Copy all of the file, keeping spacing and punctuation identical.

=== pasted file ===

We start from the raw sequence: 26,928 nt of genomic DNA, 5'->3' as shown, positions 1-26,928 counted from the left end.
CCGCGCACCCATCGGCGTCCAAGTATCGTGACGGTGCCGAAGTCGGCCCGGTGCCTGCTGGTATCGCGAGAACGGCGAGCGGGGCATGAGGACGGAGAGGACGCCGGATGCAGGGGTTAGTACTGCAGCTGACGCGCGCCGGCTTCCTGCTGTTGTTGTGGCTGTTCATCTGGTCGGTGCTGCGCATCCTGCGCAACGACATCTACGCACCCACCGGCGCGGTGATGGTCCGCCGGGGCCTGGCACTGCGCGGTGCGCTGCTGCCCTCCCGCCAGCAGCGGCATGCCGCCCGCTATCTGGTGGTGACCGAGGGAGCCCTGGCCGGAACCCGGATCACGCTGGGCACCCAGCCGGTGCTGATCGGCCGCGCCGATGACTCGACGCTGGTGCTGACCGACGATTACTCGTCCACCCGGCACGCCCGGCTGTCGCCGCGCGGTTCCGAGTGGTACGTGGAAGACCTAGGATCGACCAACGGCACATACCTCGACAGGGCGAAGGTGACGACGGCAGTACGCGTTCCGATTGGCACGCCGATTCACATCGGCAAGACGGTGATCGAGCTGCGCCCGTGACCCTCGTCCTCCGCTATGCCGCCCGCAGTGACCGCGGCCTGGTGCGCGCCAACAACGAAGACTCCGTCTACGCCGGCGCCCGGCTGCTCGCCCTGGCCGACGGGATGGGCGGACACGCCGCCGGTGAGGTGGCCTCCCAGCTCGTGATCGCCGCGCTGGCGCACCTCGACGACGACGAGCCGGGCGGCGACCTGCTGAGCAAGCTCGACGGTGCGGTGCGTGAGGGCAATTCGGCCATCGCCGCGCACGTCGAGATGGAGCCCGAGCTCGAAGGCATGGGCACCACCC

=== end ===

We start from the raw sequence: 26,928 nt of genomic DNA, 5'->3' as shown, positions 1-26,928 counted from the left end.
CCGCGCACCCATCGGCGTCCAAGTATCGTGACGGTGCCGAAGTCGGCCCGGTGCCTGCTGGTATCGCGAGAACGGCGAGCGGGGCATGAGGACGGAGAGGACGCCGGATGCAGGGGTTAGTACTGCAGCTGACGCGCGCCGGCTTCCTGCTGTTGTTGTGGCTGTTCATCTGGTCGGTGCTGCGCATCCTGCGCAACGACATCTACGCACCCACCGGCGCGGTGATGGTCCGCCGGGGCCTGGCACTGCGCGGTGCGCTGCTGCCCTCCCGCCAGCAGCGGCATGCCGCCCGCTATCTGGTGGTGACCGAGGGAGCCCTGGCCGGAACCCGGATCACGCTGGGCACCCAGCCGGTGCTGATCGGCCGCGCCGATGACTCGACGCTGGTGCTGACCGACGATTACTCGTCCACCCGGCACGCCCGGCTGTCGCCGCGCGGTTCCGAGTGGTACGTGGAAGACCTAGGATCGACCAACGGCACATACCTCGACAGGGCGAAGGTGACGACGGCAGTACGCGTTCCGATTGGCACGCCGATTCACATCGGCAAGACGGTGATCGAGCTGCGCCCGTGACCCTCGTCCTCCGCTATGCCGCCCGCAGTGACCGCGGCCTGGTGCGCGCCAACAACGAAGACTCCGTCTACGCCGGCGCCCGGCTGCTCGCCCTGGCCGACGGGATGGGCGGACACGCCGCCGGTGAGGTGGCCTCCCAGCTCGTGATCGCCGCGCTGGCGCACCTCGACGACGACGAGCCGGGCGGCGACCTGCTGAGCAAGCTCGACGGTGCGGTGCGTGAGGGCAATTCGGCCATCGCCGCGCACGTCGAGATGGAGCCCGAGCTCGAAGGCATGGGCACCACCC